Position your left hand as pictured then put the fleshy pad at the heel of the hand on the front of the grip. When you look down you should not be able to see any of the rubber of the grip and 2-3 knuckles will be visible on the back of the hand.
Swing– stop steering!
Trying to hit the ball straight is the number one reason golfers slice the ball. Yes, you read that correctly!
I see golfers desperately trying to guide the ball down the middle and this leads to too much tension and a lack of what we call ‘release’ of the club. The angle formed between the back of the right hand and the forearm is maintained through impact and beyond which leave the clubface way open.
The correct release sees the angle coming out and the forearms rotating over – a bit like a tennis top spin shot.
Do whatever it takes to get the clubface closed!
At this stage we are not going to change the swing path.
Instead, focus on making sure the clubface is closed at impact. This takes some practice but once you get it you will see the ball flying lower, to the left and it will go much further.
Once you get used to seeing the ball flying left you will be able to confidently change your club path without fear of the ball setting off right and going further right.
TOP TIPS…. 1. Make sure your left hand hold is more in the fingers
2. Let the clubhead go past the grip of the club before impact – release the club and let it close (like a topspin tennis shot)
3. Feel like you are swinging way out to the right – the exact opposite of what you have been doing all this time!
To help you, I recommend setting up a gate using two headcovers as pictured here.
This encourages the feeling of an in to out swing path and, when combined with a clubface that is closed and not open, you will see a significant change in your ball flight.
Book a lesson and get your slice fixed fast!
At Dunes we have 3 Qualified PGA Professionals available over 7 days a week including evenings.
We love to help golfers of all levels, from beginner to tour pro, to enjoy the game more by playing better…
CLICK HERE to learn more about golf lessons at Dunes Golf Centre in Fraserburgh
I turned Pro in 1997 and back then a typical set of irons went from a 3 iron through to a Sand Wedge.
We hadn’t heard of gap wedges and Taylormade’s famous ‘Rescue’ club, now more commonly known as a hybrid, was just about to make a name for itself.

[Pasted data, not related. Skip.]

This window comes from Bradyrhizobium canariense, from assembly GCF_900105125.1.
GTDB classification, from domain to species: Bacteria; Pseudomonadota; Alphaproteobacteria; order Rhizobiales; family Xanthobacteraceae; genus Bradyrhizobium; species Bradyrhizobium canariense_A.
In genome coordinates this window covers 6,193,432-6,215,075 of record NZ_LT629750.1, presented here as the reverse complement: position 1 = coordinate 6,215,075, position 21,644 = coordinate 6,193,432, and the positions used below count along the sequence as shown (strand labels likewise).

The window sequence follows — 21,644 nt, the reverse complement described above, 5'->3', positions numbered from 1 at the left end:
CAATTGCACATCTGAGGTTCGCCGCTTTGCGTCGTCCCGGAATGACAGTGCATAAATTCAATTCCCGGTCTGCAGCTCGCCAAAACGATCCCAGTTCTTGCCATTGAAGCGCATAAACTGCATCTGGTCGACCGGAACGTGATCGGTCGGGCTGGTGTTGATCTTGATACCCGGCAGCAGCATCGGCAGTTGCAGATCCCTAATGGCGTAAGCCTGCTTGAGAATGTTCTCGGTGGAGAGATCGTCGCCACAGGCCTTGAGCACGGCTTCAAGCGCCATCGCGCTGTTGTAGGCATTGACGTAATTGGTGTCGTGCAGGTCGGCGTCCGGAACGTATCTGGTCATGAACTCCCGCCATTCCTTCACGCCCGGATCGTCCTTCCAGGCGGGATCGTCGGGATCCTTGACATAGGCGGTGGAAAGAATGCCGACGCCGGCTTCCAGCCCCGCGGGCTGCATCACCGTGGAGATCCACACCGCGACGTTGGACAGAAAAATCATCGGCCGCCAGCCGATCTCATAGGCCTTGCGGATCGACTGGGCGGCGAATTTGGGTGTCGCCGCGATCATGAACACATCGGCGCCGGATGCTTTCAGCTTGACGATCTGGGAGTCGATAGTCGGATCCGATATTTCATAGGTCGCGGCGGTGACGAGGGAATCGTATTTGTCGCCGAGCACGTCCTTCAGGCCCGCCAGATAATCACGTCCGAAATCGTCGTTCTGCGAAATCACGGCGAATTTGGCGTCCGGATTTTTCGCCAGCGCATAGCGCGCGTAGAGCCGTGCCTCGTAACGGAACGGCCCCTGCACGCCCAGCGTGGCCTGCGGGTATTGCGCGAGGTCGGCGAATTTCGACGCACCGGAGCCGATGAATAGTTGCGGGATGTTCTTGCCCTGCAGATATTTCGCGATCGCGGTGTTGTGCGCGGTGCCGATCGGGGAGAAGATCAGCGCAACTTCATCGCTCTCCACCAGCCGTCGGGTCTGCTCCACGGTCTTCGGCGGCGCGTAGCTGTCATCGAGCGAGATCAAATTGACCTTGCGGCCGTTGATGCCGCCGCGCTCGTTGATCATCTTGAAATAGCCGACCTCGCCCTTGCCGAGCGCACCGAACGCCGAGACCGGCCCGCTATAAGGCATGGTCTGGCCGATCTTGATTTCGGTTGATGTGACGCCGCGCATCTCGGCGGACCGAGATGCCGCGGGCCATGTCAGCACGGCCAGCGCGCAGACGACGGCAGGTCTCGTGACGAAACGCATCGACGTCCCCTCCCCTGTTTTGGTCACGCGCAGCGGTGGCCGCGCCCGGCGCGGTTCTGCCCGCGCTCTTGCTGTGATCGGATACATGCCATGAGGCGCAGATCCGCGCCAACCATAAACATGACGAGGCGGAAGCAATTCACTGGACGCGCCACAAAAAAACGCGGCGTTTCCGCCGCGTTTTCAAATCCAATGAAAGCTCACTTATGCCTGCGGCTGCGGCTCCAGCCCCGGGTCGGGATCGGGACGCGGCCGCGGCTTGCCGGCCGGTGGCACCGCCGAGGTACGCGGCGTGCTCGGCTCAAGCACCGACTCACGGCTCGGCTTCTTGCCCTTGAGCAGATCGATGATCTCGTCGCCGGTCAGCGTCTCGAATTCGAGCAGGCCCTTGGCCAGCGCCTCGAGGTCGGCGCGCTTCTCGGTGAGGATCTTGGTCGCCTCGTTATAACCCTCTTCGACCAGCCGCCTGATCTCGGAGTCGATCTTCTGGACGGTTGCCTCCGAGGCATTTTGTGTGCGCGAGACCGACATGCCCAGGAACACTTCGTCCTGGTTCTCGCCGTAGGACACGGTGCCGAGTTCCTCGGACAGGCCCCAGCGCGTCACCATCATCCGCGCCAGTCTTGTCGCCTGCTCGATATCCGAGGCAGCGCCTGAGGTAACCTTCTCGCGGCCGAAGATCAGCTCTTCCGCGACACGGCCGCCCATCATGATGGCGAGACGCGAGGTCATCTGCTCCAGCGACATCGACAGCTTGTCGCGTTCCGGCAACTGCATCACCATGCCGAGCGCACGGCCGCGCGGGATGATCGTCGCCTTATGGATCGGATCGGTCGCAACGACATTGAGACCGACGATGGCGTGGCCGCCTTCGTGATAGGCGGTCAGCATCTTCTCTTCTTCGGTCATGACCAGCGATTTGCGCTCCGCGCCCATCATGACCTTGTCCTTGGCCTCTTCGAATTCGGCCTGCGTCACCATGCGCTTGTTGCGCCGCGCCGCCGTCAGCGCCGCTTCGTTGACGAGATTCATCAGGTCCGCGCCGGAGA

Fast forward to 2020 and you will be hard-pressed to find a 3 iron from any supplier.
The reason for this is due to the vanishing loft phenomenon...
Advances in club design have meant manufacturers can position the weight lower down in the club resulting in a higher ball flight. This, in turn, has caused the loft of the clubs to decrease to produce the desirable ball flight trajectory.
When I turned pro my Tommy Armour 845s Silver Scot 8 iron was 42 degrees and now we see most Pitching wedges with lofts close to that. For example, the new Callaway Mavrik Max Pitching Wedge is 43 degrees!
*Tommy Armour Silver Scot 845s **Callaway Mavrik Max
This means golfers are hitting the ball further than the equivalent iron of 30 years ago but it has caused two problems:
1. A new club had to be invented.
To still be an effective bunker club the Sand Wedge loft has barely changed over the decades. It has remained at about 54-56 degrees. But, because the pitching wedge has decreased in loft down to the low 40’s there is this huge gap. So, we welcome the appropriately named ‘Gap Wedge’ which at 48 to 52 degrees is the old loft of the Pitching Wedg
2. Long irons are difficult to hit
With a 4 iron now at 20 degrees, it is a challenging club even for the most accomplished of golfers to hit with any degree of consistency. This is despite the advances in technology and clubhead design.
A seven handicap golfer recently installed a tracking system to his clubs which quite cleverly uses GPS to show how far each shot goes. The data this fed back to him showed that his 6 iron went further on average than his 5 iron.
His initial reaction was that the lofts of the club must be incorrect, so he brought the clubs in for us to inspect on our loft lie machine.
The machine showed that the loft gap between the clubs was correct so the problem was elsewhere.
The launch monitor in the studio at Dunes revealed that the 5 iron did go further but only on well-struck shots. This was not happening enough on the golf course and therefore the average shot distance was less than the 6 iron.
The solution… In this case, the golfer in question would probably be better off with a 5 hybrid instead of a 5 iron.
For many golfers, switching to hybrids is a challenge because they have been so used to playing with long irons all of their golfing life. But, now is the time to give a hybrid a go to see if it can make the game easier and more enjoyable.
We like the Mizuno JPX FliHi as they can be fitted with the same shafts as you would get in your irons, steel for example, which makes them feel much more like the rest of the set.
If you would like to try out your 5 iron against a 5 hybrid then come along to Dunes and ask for a demo. All you have to do is buy your range balls (baskets start at £2.80) and our staff will set you up with a few different ones to try.
Book a fitting
A custom fitting with one of our trained staff will show you exactly how far you hit each club and identify your best solution. Custom fitting benefits all levels of golfer, even if you have just started playing. For more information and to book click here, or give us a call on 01346 510693